Last Updated September 5, 2023.
Ha Jin criticizes communist China through his depiction of Mr. Chiu's unjust arrest and detention, as well as his recurring illness. Early in the story, the setting is established with a reference to a "concrete statue of Chairman Mao." After Mr. Chiu has been locked into his cell for the night, the narrator says he isn’t afraid because the Cultural Revolution is over, meaning all citizens are considered equal before the law. In the communist regime, this should include the police, too.
In theory, Mr. Chiu ought to be safe from unjust treatment and handled fairly and equally, but that is not what happens. He is arrested and imprisoned when he has done nothing wrong, and he's expected to confess to a crime he didn't commit. The ideals of the Cultural Revolution and communism, then, have not been realized. Even though Mr. Chiu himself notes that the Cultural Revolution's ending should provide some egalitarianism, this is merely not the reality.
In fact, Mr. Chiu's health can be interpreted as a symbol of this communist political system as well; he literally becomes gravely ill as a result of his treatment. His hepatitis seems to have been in retreat previously, representing his life on the up and up. Mr. Chiu has been recently married, is employed at a university, and working toward a paper publication deadline. He and his wife are wrapping up their honeymoon after two weeks. In general, these factors indicate that his life seems to be going well. When he is wrongfully imprisoned, his illness returns with a vengeance. The government—in the form of the police—has caused his illness to rear its ugly head. It is especially symbolic that the illness was heightened when Mr. Chiu rose to sign the papers confessing his nonexistent crime. He faltered on his way up as if it were the final nail in his moral coffin. Though it is unclear if his health improves in the long term after the imprisonment, it follows that his mistreatment is a linkage.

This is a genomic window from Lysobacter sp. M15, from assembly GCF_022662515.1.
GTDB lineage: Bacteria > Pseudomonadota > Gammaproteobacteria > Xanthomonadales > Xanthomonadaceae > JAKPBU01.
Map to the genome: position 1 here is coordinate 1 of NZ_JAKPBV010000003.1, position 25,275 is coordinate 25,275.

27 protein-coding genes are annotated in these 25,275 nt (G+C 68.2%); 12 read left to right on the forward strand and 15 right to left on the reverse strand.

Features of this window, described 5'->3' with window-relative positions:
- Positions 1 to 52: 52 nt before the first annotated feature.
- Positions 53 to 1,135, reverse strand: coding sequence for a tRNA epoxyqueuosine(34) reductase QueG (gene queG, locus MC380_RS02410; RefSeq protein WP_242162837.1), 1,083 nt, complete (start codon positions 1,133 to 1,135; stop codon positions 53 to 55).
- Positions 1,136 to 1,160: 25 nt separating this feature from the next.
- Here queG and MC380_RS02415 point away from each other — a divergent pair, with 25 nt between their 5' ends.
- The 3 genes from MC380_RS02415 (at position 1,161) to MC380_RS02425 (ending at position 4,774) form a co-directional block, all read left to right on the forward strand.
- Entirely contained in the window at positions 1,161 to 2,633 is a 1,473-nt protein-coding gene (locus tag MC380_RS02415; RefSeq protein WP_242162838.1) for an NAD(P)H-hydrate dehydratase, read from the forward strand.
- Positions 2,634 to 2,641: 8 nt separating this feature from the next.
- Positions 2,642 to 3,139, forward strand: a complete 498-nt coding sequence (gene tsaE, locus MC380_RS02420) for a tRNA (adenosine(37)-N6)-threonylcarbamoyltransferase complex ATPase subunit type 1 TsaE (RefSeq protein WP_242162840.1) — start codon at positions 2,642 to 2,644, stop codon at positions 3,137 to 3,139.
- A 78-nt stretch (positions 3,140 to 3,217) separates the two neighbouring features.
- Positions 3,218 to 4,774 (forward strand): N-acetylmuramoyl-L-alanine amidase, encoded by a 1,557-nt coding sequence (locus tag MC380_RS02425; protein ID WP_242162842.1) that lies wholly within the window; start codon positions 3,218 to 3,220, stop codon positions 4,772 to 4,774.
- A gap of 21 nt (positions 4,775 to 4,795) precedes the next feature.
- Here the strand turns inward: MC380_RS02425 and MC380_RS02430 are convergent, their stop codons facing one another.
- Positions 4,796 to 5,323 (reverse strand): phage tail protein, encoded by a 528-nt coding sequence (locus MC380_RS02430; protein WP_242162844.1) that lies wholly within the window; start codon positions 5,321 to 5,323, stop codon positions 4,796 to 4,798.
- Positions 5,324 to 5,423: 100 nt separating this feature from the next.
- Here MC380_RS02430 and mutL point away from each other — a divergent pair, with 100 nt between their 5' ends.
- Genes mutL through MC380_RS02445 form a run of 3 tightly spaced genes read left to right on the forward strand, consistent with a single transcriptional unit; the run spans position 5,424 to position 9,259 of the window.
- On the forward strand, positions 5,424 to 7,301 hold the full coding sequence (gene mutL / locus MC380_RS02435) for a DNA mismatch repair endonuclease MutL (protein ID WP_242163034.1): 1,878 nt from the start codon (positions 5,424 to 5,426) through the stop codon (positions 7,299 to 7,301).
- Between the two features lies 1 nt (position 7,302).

Irony runs through the story. The police arrest Mr. Chiu for disrupting public order even though the police officers who spilled on him were in the wrong. They accuse him of sabotage, though this is not the case—yet. When Mr. Chiu spreads his hepatitis through the population, he becomes the titular saboteur at last.
The concepts of freedom versus imprisonment are overtly discussed in the story. Of course, there is the matter of Mr. Chiu’s physical imprisonment and subsequent release. On a metaphorical level, however, Mr. Chiu and the general Chinese public are not “free.” They must operate under the fear that the government has instilled. Through the manipulation of Mr. Chiu and the bystanders, the police have essentially deemed that no one is safe—even the truth can be corrupted. It becomes a lose-lose situation because honesty means little to nothing to the police.
This unfair, damned if you do, damned if you don’t scenario causes him to act out spitefully and irrationally against people who have done nothing to him. Purposely spreading his contagion around the city is the only avenue of action that Mr. Chiu sees fit to act out. By doing so, "Saboteur" seems to suggest a warning: communism will result in the mistreatment of people, failing to offer the equality it promised, and this will lead to violent acts of rebellion.